July 10, 2013
Surface Melt Will Continue To Dominate Greenland Ice-Loss
Lee Rannals for redOrbit.com - Your Universe Online
According to research published in the Journal of Glaciology, surface ice melt will be the dominant process controlling ice-loss from Greenland.
Greenland's ice sheet is considered an important potential contributor to future global sea-level rise over the next century or longer. It contains an amount of ice that could lead to a rise of global sea-level by more than 22 feet if it completely melted. Changes in its total mass are caused by two main processes: fluctuations in melting and snowfall on its surface, and changes to the number of icebergs released from a large number of outlet glaciers into the ocean.
Ice loss from the ice sheet has increased over the last decade, with half of it attributed to changes in the surface conditions and with the remainder due to increased iceberg calving. A team from the Vrije Universiteit Brussel looked into how both processes will evolve and interact in the future. They did this using a computer model that projects the future ice sheet evolution with high accuracy using the latest available techniques and input data.
Researchers created a method to generalize projections made in earlier research that looked into just four of Greenland's outlet glaciers. They applied the earlier findings to all calving glaciers around the Greenland ice sheet. They found a total sea-level contribution from the Greenland ice sheet of two inches after 100 years for an average warming scenario and seven inches after 200 years.
"Our research has shown that the balance between the two most important mass loss processes will change considerably in the future so that changes in iceberg calving only account for a small percentage of the sea-level contribution after 200 years with the large remainder due to changes in surface conditions," said lead author Dr. Heiko Goelzer, of the Dutch-based university.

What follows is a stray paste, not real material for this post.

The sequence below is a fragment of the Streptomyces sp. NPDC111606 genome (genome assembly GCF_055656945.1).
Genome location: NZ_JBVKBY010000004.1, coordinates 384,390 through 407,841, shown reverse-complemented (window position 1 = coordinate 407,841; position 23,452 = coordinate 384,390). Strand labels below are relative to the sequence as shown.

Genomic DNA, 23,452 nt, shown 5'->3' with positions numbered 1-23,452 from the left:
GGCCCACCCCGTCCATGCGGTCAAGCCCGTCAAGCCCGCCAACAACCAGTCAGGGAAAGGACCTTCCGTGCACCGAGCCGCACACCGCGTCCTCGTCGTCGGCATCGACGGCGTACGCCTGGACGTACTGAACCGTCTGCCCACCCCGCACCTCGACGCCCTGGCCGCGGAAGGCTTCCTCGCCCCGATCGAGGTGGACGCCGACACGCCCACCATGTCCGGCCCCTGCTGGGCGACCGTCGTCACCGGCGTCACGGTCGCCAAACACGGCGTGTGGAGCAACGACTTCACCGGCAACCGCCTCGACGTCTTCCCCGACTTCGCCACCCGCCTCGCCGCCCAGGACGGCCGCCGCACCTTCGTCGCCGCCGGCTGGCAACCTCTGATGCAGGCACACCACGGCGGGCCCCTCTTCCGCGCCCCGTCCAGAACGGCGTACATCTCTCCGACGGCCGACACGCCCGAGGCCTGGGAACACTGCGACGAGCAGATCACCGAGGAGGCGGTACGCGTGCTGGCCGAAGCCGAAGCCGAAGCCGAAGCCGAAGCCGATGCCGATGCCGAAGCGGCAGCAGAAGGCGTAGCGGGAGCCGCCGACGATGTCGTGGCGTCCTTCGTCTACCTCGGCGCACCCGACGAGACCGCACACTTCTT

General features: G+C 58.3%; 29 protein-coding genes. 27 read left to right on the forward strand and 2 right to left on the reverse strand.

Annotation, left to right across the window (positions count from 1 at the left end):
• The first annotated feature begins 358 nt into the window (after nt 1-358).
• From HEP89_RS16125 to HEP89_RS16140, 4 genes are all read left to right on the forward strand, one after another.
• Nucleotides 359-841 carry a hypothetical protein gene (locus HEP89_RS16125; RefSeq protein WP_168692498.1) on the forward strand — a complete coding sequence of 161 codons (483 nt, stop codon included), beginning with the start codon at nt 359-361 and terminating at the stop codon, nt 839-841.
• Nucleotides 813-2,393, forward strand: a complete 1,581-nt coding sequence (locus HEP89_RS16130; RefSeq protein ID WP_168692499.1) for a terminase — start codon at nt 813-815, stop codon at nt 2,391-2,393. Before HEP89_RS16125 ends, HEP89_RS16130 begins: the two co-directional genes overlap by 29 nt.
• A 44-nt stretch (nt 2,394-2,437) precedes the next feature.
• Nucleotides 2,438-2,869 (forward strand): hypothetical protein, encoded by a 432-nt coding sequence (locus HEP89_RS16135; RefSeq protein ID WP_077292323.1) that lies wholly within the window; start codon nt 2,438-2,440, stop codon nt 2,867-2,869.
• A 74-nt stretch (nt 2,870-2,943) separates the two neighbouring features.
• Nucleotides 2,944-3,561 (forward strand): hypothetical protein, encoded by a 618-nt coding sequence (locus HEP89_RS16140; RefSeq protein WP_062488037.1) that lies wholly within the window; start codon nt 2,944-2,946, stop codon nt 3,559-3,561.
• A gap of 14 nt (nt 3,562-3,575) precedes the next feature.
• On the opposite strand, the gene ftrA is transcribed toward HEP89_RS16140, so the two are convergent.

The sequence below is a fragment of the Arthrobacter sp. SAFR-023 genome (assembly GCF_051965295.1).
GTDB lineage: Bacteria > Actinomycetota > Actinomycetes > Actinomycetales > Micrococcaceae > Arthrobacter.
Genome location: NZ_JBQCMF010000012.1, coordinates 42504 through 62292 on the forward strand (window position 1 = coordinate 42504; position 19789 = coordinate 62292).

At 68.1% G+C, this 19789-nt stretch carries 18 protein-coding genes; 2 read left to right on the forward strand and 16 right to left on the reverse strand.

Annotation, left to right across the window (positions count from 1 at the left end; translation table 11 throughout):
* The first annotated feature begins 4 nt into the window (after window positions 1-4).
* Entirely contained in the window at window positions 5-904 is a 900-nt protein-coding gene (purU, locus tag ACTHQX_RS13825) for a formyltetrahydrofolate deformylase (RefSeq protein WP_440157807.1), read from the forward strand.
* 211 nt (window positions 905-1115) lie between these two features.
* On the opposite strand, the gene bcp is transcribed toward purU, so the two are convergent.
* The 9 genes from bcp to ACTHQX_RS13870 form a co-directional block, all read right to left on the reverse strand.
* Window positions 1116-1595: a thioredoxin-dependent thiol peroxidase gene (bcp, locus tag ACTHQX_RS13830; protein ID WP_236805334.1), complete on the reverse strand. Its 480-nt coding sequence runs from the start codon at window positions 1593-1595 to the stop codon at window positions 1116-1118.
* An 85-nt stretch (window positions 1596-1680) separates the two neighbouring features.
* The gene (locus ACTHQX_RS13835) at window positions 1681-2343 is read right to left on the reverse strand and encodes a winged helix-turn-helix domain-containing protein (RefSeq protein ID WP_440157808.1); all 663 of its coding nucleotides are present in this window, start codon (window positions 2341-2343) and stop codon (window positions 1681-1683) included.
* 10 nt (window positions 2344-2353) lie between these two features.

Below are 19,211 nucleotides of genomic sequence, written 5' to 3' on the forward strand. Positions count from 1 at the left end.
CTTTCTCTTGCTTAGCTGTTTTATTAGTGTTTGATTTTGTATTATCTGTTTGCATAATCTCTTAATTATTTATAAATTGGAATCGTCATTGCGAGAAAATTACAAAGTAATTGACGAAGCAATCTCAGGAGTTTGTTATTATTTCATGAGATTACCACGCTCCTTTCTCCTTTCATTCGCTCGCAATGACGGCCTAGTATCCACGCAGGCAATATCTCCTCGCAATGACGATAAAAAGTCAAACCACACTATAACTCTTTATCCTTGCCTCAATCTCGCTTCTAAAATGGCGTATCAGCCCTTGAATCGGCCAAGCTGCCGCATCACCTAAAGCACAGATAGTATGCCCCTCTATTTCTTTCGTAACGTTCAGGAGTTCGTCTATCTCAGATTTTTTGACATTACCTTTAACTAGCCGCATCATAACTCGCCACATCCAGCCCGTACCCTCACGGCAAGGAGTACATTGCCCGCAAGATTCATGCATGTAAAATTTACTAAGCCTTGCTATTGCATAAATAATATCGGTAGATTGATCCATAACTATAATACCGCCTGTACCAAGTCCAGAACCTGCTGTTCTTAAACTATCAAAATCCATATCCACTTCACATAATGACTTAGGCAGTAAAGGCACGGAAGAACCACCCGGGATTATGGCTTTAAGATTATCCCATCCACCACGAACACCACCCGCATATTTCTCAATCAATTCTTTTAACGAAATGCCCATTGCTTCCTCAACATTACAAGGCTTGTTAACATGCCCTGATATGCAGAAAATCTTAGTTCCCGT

The researchers say the limited importance of outlet glacier dynamics in the future is a result of their retreat back onto land and of strong increasing surface melting due to global warming.
"This scenario is no reason to be complacent. The reason the significance of calving glaciers reduces compared to surface melting is, so much ice will be lost in coming decades that many glaciers currently sitting in fjords will retreat inland to where they are no longer affected by warming seas around Greenland," said Ice2sea coordinator Prof. David Vaughan, of the British Antarctic Survey.
The Greenland ice sheet faced a record melt during the summer of 2012, with more than 90 percent of the ice-sheet surface melting as of July 11, 2012. Scientists have published numerous papers explaining why they believe the ice sheet is melting. One team wrote in June that an unusual jet stream change could be behind the record surface melt.
NASA's Greenland Rover and Goddard Remotely Operated Vehicle for Exploration and Research (GROVER) just had its first polar experience on Greenland. This rover is built to carry ground-penetrating radar to analyze layers of snow and ice. GROVER is one of many instruments scientists are using to try and understand how our changing climate is affecting Greenland.